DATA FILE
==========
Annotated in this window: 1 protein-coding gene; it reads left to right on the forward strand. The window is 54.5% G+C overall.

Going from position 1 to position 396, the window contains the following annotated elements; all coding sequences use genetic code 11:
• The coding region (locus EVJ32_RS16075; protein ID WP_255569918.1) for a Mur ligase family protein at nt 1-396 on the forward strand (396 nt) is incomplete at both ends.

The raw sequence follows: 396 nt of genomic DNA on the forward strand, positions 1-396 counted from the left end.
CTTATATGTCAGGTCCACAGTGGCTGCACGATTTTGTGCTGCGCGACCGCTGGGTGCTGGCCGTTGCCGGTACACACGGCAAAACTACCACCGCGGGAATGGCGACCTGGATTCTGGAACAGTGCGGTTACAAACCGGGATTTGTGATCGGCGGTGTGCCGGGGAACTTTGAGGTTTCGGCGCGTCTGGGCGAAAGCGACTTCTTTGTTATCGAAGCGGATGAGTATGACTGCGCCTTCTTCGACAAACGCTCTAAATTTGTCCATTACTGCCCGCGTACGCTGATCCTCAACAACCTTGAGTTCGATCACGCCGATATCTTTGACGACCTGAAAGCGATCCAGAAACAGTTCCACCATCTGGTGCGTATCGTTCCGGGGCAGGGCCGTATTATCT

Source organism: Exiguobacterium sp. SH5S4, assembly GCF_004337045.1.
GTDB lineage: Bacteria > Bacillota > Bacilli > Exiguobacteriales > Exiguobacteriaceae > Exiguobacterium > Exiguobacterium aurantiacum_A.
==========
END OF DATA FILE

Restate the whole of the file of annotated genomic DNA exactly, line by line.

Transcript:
Annotated in this window: 1 protein-coding gene; it reads left to right on the forward strand. The window is 54.5% G+C overall.

Going from position 1 to position 396, the window contains the following annotated elements; all coding sequences use genetic code 11:
• The coding region (locus EVJ32_RS16075; protein ID WP_255569918.1) for a Mur ligase family protein at nt 1-396 on the forward strand (396 nt) is incomplete at both ends.

The raw sequence follows: 396 nt of genomic DNA on the forward strand, positions 1-396 counted from the left end.
CTTATATGTCAGGTCCACAGTGGCTGCACGATTTTGTGCTGCGCGACCGCTGGGTGCTGGCCGTTGCCGGTACACACGGCAAAACTACCACCGCGGGAATGGCGACCTGGATTCTGGAACAGTGCGGTTACAAACCGGGATTTGTGATCGGCGGTGTGCCGGGGAACTTTGAGGTTTCGGCGCGTCTGGGCGAAAGCGACTTCTTTGTTATCGAAGCGGATGAGTATGACTGCGCCTTCTTCGACAAACGCTCTAAATTTGTCCATTACTGCCCGCGTACGCTGATCCTCAACAACCTTGAGTTCGATCACGCCGATATCTTTGACGACCTGAAAGCGATCCAGAAACAGTTCCACCATCTGGTGCGTATCGTTCCGGGGCAGGGCCGTATTATCT

Source organism: Exiguobacterium sp. SH5S4, assembly GCF_004337045.1.
GTDB lineage: Bacteria > Bacillota > Bacilli > Exiguobacteriales > Exiguobacteriaceae > Exiguobacterium > Exiguobacterium aurantiacum_A.